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Old 05-24-2012, 10:31 AM
 
Location: Summerville, SC
3,382 posts, read 8,656,168 times
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Quote:
Originally Posted by southernnaturelover View Post
It also depends on if it's important to keep the numbers matching. My '87 GTA has the L98 350, and I've given lots of thought to whether I should rebuild it or replace it (when the time comes), but I'd rather keep a numbers matching engine in the car.

The ZZ4 crates I've looked at are over $4k.
That is what I am saying... a ZZ4, isn't even quite up to my goal hp of 400ish, but close enough but we are talking $4-5k.

Maybe I will lower my goal to the 290 hp crate motor, and upgrade that in future years.
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Old 05-24-2012, 11:21 AM
 
Location: Floribama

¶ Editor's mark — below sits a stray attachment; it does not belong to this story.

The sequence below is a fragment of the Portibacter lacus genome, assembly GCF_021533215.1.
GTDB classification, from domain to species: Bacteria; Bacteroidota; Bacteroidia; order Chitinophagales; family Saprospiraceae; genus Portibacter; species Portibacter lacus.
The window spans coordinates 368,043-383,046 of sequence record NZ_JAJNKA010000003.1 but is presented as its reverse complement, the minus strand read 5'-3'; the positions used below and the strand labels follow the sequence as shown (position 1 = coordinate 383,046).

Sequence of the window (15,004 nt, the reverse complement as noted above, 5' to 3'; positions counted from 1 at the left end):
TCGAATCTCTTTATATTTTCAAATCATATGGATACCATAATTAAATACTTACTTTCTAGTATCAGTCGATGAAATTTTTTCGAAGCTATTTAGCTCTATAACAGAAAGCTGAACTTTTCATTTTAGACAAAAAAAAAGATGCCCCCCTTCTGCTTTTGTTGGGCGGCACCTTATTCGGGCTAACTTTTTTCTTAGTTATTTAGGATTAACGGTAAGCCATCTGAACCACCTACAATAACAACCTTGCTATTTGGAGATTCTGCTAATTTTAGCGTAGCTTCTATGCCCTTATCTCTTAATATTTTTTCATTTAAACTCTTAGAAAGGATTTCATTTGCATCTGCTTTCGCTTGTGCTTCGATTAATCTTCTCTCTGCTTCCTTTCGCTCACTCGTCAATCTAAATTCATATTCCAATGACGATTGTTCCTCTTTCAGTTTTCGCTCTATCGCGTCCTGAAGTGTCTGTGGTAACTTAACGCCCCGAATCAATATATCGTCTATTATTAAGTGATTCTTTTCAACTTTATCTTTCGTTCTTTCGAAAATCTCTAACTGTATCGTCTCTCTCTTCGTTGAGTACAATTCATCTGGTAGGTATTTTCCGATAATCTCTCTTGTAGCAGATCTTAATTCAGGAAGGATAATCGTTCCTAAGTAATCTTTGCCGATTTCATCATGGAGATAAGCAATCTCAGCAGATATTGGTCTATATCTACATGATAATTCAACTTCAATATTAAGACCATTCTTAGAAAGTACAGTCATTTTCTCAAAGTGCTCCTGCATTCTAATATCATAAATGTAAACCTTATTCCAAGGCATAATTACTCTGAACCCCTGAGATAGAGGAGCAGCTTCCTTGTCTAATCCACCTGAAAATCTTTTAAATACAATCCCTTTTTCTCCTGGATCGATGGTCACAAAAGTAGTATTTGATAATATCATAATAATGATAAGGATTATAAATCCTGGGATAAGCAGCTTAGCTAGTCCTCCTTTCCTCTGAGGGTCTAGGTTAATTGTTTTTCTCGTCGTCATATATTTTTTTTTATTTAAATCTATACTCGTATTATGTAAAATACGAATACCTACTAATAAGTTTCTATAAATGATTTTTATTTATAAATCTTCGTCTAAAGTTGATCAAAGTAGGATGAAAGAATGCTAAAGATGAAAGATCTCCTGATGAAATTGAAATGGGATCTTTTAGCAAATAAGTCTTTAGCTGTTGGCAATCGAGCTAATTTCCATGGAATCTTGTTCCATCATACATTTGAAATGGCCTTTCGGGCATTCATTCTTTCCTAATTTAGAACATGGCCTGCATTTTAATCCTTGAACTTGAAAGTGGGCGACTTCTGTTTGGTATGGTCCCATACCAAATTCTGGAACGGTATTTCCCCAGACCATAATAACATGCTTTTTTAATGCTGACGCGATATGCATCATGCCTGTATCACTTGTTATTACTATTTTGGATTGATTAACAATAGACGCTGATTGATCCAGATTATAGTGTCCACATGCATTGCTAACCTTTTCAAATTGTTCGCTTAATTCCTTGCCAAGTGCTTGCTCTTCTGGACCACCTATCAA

18,949 posts, read 43,662,269 times
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A lot of people do LS1 swaps, but that seems like a major headache in my opinion, the ECM and everything else has to be swapped. You'd be better off buying a fourth gen car.

I've learned to love my old skool 3rd gen for what it is, all 215hp of it. There's always going to be something out there that's faster.
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Old 05-24-2012, 11:39 AM
 
Location: WI
3,961 posts, read 11,031,372 times
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Quote:
Originally Posted by southernnaturelover View Post
There's always going to be something out there that's faster.

that's it in a nutshell. Build it for your own enjoyment, too easy to get caught up in dyno wars or bragging rights at the strip.
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Old 05-24-2012, 12:29 PM
 
Location: Vancouver, B.C., Canada
11,155 posts, read 29,341,529 times
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Quote:
Originally Posted by MustangEater82 View Post